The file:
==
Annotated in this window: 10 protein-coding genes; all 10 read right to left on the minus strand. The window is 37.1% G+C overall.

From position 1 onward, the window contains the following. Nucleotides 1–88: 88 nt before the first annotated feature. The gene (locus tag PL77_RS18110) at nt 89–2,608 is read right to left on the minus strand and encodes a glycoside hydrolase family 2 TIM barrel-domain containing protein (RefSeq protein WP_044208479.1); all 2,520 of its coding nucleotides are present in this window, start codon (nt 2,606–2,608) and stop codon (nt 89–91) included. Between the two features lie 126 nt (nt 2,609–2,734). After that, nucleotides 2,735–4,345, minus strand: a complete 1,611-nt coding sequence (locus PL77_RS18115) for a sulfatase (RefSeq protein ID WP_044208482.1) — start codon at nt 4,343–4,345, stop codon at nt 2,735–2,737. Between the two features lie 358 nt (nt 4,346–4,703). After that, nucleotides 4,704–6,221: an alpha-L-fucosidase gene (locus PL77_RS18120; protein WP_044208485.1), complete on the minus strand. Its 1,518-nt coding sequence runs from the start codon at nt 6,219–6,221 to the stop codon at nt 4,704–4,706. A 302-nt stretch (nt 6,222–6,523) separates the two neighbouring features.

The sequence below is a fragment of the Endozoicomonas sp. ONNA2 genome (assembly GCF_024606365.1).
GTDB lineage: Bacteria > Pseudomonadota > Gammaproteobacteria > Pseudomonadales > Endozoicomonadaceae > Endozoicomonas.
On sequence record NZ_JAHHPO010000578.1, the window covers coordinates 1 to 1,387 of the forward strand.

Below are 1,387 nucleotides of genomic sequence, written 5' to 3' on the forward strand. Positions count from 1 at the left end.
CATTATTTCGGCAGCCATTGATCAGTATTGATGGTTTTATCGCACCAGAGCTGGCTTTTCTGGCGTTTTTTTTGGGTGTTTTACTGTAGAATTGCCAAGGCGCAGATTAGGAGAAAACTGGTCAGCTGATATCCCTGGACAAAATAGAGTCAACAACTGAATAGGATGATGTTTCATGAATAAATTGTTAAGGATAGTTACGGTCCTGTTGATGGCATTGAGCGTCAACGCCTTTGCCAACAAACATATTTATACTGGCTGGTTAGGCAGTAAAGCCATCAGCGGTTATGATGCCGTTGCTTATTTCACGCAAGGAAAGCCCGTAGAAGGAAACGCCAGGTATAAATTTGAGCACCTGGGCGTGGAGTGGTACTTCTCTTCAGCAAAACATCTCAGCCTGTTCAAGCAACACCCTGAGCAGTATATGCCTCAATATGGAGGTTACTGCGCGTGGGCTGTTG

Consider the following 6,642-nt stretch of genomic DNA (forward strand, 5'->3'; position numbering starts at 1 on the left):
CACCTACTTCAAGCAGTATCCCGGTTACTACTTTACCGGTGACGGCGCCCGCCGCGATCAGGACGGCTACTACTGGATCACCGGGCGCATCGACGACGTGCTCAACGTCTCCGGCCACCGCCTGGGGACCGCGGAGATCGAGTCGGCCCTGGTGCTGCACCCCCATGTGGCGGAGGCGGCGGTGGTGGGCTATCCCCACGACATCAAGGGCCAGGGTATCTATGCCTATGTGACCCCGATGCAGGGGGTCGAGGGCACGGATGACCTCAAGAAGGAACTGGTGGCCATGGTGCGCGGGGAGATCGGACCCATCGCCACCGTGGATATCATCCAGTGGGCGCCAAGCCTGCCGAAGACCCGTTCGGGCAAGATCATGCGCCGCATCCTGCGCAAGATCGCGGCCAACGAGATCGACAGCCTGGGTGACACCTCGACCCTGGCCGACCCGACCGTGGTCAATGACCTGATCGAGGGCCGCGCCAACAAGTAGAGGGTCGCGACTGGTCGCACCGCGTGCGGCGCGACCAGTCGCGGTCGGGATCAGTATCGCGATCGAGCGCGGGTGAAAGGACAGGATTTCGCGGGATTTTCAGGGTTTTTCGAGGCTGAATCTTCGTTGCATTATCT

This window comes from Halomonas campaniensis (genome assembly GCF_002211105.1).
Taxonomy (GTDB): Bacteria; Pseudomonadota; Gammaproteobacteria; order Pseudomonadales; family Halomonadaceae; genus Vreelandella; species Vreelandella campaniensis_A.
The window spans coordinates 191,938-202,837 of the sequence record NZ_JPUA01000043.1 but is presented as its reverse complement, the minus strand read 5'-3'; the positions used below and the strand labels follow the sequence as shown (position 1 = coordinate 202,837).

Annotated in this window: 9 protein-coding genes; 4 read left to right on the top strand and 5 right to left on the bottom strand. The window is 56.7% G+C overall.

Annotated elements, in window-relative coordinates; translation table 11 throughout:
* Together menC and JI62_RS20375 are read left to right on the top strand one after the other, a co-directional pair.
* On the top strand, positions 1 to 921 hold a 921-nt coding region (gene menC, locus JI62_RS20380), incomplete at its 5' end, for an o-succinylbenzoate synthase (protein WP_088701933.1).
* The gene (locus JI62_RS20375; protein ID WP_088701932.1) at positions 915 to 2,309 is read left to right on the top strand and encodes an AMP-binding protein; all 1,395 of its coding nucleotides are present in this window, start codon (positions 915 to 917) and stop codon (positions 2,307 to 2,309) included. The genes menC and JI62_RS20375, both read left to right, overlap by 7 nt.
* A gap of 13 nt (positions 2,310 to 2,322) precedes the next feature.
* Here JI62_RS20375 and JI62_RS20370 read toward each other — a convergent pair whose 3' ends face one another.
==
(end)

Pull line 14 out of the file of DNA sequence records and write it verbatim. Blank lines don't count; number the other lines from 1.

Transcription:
Annotated elements, in window-relative coordinates; translation table 11 throughout: